A monolith, set upon a backdrop that can only be found in the foothills of the San Joaquin: Justin Chenoweth’s 4×4 E-150 is, at mini,um, an imposing force on the trail. It towers above seemingly every vehicle on the dirt at nearly 9 feet (3m) tall; its shadow stretching for miles at dusk. At its widest, the van spans just two inches shy of a Hummer H1, pushing tight trails and obtrusive brush to their limits thanks to its Super Duty running gear and 35″ BFGs.
We all own cars and trucks for different reasons, largely to fill practical needs of transportation, while some fill selfish voids that we convinced ourselves that we have. I was left with a gap when I moved out of the city back to my small hometown to a perfect little house with a view down an old dirt road. I have a boring daily that fills most all my needs, and I sold off my “selfish void” of an RX7.
Nitto has teamed up with their friends at Toyota USA to tackle some of the best off road terrain in Southern California. The Holcomb Valley trail system lies up in the mountains just across from Big Bear Lake and Big Bear mountain ski resort. Most people refer to this off road area as Big Bear, but it’s technically Holcomb Valley.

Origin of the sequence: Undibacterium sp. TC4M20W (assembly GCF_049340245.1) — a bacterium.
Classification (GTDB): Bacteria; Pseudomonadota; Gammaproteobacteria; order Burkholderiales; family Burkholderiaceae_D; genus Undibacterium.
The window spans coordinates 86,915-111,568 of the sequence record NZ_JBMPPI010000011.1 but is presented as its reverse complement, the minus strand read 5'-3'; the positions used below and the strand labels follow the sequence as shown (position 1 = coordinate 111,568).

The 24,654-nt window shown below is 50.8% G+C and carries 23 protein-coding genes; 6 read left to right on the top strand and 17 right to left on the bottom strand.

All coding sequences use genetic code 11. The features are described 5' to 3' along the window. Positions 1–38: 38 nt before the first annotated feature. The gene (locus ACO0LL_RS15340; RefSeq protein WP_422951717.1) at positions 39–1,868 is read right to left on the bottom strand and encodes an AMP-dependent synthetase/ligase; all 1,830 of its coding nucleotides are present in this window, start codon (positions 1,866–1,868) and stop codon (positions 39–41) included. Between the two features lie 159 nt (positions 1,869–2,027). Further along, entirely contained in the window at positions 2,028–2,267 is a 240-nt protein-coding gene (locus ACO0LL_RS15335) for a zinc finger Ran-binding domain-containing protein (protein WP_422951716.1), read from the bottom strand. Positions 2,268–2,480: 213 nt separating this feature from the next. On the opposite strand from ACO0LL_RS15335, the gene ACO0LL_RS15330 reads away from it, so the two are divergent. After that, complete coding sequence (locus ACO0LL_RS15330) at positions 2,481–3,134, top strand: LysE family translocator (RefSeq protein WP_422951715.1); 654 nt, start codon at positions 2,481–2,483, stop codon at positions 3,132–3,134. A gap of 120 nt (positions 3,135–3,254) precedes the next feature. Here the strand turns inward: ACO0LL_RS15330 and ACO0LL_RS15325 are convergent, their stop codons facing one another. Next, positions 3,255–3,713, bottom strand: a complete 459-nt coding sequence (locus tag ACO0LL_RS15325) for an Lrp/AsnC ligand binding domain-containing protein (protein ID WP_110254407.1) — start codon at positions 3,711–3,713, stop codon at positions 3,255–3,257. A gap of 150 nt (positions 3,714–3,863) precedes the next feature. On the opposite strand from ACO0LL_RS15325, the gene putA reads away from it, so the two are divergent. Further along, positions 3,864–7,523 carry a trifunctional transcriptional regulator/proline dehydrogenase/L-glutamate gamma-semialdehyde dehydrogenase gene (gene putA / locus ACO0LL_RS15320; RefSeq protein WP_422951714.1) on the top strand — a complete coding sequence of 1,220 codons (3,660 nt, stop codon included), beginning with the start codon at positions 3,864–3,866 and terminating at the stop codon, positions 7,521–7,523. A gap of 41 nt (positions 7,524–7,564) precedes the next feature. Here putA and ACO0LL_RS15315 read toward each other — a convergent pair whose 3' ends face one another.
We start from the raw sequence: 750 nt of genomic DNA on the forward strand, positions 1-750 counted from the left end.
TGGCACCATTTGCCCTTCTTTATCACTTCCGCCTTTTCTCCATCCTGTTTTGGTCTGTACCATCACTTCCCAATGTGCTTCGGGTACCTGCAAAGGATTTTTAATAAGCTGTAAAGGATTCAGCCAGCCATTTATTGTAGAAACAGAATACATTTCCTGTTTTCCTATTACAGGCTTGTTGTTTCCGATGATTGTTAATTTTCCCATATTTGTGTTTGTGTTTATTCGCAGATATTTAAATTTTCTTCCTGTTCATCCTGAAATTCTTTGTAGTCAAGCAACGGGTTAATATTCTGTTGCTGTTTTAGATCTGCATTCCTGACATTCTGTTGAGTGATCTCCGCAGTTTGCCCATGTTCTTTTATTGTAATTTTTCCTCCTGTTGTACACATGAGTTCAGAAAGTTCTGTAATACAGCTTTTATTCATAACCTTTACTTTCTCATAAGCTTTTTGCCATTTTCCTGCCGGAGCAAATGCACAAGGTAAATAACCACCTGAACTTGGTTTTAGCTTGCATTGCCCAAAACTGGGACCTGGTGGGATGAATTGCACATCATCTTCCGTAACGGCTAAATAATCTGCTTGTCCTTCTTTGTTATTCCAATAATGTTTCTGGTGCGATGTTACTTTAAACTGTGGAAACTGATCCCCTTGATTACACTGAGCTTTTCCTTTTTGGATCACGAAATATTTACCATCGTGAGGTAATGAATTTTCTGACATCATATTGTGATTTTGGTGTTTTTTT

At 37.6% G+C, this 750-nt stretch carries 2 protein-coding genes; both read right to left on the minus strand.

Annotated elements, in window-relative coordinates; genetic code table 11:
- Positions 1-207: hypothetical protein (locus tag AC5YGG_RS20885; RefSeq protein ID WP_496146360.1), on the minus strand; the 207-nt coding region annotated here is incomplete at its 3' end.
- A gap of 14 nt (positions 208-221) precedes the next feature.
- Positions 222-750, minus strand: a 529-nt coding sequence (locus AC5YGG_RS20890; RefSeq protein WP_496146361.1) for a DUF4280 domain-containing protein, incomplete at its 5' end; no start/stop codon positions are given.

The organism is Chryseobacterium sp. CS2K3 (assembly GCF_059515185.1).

At first glance, there’s an undeniable simplicity exuded by Gehn Fujii’s HJ60 Land Cruiser. From front to back, it relies on its core character to make a statement, leaving “staple” mods behind in favor of practicality, purpose, and pragmatism. Beneath the surface, however, is a truck rich with personality, history, and a story to tell.
With each passing year, it becomes tougher and tougher to find time to escape. In all of 2019 thus far, on only two occasions have I had the opportunity to hit the trail: once for a week and a half earlier this summer for our annual StanceWorks Off Road trip, and the other, just yesterday: a quick day trip to Big Bear, California, to shake things down.
Since acquiring the Hummer, I’ve been jonsing see just how well it performs doing what Hummers do best.